The paper summarizes the results of a scoping review that focused on the occurrence of adverse events experienced by homecare patients.
The literature search covered published and grey literature between 1998 and 2007. Databases searched included: MEDLINE, EMBASE, CINAHL and EBM REVIEWS including the Cochrane Library, AGELINE, the National Patient Safety Foundation Bibliography, Agency for Healthcare Research and Quality and the Patient Safety Net bibliography.
Papers included research studies, review articles, policy papers, opinion articles and legal briefs. Inclusion criteria were: (i) homecare directed services provided in the home by healthcare professionals or caregivers; (ii) addressed a characteristic relevant to patient experienced adverse events (e.g. occurrences, rates, definitions, prevention or outcomes); and (iii) were in English. Data extraction A pool of 1007 articles was reduced to 168 after analysis. Data were charted according to six categories: definitions, rates, causes, consequences, interventions and policy.
Eight categories emerged: adverse drug events, line-related, technology-related, infections and urinary catheters, wounds, falls, studies reporting multiple rates and other. Reported overall rates of adverse events ranged from 3.5 to 15.1% with higher rates for specific types. Few intervention studies were found. Adverse events were commonly associated with communication problems. Policy suggestions included the need to improve assessments, monitoring, education, coordination and communication.
A standardized definition of adverse events in the homecare setting is needed. Prospective cohort studies are needed to improve estimates and intervention studies should be undertaken to reduce the risk that homecare patients will experience adverse events.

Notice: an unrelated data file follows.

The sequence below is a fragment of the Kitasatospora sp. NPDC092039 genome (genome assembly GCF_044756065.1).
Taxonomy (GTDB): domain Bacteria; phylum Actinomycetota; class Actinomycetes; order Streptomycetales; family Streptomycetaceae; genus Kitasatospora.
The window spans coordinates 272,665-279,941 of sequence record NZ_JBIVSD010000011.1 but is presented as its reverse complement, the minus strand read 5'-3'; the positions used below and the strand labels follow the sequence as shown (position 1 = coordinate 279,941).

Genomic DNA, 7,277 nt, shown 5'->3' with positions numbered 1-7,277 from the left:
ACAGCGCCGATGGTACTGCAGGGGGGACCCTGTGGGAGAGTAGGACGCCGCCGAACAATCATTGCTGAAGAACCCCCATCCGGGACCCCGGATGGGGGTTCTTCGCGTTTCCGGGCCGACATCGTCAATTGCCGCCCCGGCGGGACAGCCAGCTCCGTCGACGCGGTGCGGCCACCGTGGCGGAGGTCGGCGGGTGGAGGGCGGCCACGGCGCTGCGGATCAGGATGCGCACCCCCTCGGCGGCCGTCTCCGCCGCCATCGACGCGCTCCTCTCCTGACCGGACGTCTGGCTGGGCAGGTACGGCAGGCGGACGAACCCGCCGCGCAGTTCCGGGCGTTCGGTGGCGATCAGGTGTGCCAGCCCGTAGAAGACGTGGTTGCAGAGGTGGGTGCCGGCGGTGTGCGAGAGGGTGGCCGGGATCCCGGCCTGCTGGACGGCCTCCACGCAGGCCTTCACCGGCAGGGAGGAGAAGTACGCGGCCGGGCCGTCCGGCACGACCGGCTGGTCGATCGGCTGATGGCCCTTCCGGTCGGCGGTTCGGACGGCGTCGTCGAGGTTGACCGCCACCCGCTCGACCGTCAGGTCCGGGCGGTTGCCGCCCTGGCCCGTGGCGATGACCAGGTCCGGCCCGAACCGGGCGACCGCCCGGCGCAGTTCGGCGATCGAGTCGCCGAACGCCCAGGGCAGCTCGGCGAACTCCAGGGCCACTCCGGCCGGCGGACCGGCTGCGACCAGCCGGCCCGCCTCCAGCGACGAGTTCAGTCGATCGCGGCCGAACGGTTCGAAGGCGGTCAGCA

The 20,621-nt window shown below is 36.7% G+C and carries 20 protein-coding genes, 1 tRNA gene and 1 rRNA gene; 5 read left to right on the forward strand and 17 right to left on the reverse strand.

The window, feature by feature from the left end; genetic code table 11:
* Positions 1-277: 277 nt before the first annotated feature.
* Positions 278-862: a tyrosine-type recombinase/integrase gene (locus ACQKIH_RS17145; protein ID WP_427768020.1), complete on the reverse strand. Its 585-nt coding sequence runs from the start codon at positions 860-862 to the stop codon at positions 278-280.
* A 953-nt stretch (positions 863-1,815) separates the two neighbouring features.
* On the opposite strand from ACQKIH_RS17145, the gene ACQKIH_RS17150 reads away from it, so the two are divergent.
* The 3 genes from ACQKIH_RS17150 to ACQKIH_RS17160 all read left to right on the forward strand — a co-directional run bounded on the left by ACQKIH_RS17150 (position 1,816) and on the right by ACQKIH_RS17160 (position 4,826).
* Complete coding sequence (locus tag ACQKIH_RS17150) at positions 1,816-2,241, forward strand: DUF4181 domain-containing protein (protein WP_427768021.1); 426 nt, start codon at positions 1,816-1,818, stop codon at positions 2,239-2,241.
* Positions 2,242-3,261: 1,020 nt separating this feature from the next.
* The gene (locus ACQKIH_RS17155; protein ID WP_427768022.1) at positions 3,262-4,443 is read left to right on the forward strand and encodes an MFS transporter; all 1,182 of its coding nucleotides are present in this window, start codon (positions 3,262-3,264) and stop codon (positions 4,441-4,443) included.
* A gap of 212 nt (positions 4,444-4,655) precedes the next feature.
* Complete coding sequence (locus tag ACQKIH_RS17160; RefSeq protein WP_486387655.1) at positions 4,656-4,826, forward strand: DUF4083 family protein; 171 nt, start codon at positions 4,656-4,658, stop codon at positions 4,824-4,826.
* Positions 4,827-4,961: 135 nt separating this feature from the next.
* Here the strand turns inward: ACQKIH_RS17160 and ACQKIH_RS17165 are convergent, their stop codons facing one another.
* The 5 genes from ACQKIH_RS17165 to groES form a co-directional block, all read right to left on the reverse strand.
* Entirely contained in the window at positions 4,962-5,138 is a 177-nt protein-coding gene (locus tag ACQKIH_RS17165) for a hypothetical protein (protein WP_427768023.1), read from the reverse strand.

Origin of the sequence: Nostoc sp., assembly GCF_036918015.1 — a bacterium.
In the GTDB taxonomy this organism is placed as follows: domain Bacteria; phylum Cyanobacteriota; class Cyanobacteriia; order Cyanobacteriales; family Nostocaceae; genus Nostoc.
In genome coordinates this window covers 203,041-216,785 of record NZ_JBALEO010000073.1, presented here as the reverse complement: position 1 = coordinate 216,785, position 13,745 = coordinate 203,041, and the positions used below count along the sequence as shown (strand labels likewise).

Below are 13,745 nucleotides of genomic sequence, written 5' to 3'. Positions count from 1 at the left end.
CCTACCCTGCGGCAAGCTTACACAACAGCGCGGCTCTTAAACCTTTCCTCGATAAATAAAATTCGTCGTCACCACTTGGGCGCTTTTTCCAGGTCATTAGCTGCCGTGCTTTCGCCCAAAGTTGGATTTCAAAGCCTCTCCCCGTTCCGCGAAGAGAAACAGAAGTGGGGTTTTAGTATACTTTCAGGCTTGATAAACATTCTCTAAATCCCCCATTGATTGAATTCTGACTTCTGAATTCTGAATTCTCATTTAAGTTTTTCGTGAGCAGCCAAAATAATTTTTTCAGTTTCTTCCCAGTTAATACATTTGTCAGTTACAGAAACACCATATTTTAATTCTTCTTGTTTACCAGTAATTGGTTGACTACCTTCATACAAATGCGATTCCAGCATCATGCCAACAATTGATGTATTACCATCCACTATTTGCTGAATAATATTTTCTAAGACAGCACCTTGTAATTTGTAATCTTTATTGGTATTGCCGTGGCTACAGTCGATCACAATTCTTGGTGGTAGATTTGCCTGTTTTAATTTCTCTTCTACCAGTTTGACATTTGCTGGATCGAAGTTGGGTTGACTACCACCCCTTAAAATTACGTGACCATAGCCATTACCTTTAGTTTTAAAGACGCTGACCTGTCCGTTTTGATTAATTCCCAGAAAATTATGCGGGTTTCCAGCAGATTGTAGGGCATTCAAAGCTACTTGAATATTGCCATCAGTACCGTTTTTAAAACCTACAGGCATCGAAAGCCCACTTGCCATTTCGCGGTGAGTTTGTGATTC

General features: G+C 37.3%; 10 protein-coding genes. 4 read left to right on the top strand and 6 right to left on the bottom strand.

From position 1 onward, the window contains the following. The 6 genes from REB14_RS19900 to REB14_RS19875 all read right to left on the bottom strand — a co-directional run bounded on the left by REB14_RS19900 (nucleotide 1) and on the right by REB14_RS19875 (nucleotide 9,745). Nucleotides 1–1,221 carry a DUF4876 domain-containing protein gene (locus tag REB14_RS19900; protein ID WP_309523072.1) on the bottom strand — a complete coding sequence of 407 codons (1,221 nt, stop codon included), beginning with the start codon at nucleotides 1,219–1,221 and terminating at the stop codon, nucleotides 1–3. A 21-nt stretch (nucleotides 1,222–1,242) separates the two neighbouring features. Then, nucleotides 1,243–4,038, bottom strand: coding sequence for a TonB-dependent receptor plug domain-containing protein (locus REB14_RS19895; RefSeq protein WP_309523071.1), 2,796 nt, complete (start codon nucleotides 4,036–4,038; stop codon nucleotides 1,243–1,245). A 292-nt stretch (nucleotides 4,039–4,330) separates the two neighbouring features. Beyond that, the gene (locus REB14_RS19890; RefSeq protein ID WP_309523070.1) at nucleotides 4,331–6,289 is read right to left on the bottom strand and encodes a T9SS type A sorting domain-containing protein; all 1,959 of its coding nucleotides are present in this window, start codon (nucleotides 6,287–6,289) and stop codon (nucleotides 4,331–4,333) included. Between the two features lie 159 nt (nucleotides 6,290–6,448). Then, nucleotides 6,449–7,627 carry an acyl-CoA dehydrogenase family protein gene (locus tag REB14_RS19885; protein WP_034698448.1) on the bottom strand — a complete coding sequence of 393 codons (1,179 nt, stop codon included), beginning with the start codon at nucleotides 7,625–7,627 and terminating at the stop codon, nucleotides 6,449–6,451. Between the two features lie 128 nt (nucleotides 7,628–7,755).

Comment In: Int J Qual Health Care. 2010 Apr;22(2):75-720144941
To determine factors affecting morbidity and mortality in a contemporary cohort of hospitalized SLE patients and estimate the rate of SLE hospitalization.
A retrospective chart review was done on all patients admitted to London Health Sciences Centre and St Joseph's Health Centre in London, Ontario, Canada, between January 2006 and June 2009.
There were a total of 96 SLE patients meeting inclusion criteria hospitalized during this period resulting in 154 hospitalizations. Average age at diagnosis was 33.3 years (s.d. 13.7) and 46.5 years (s.d. 14.1) at hospitalization; 91.7% of hospitalized patients were female. The most common reasons for hospitalization included disease flare (17.5%), infection (mostly bacterial) (16.2%) and adverse drug reaction (8.1%). Acute coronary syndrome (2.6%) and venous thromboembolic events (1.9%) were less common causes of hospitalization. Mean hospitalization length was 8.5 (s.d. 11.2) days. Intensive care unit (ICU) admission occurred in 22 cases (13.8%) and mortality was significantly higher (27.3% of ICU patients died; P
As people get older, their sensitivity to drugs and adverse drug reactions can increase due to pharmacokinetic and pharmacodynamic changes. Older people with dementia are a particularly vulnerable group of people. They are at an increased risk of being prescribed potentially inappropriate medications, which may lead to harmful consequences. The aim of this study was to investigate the prevalence of potentially inappropriate medications among older patients with cognitive impairment.
Medical records for patients aged =65 years admitted to two hospitals in Northern Sweden were reviewed. Potentially inappropriate medications were identified using the EU(7)-PIM list as an identification tool.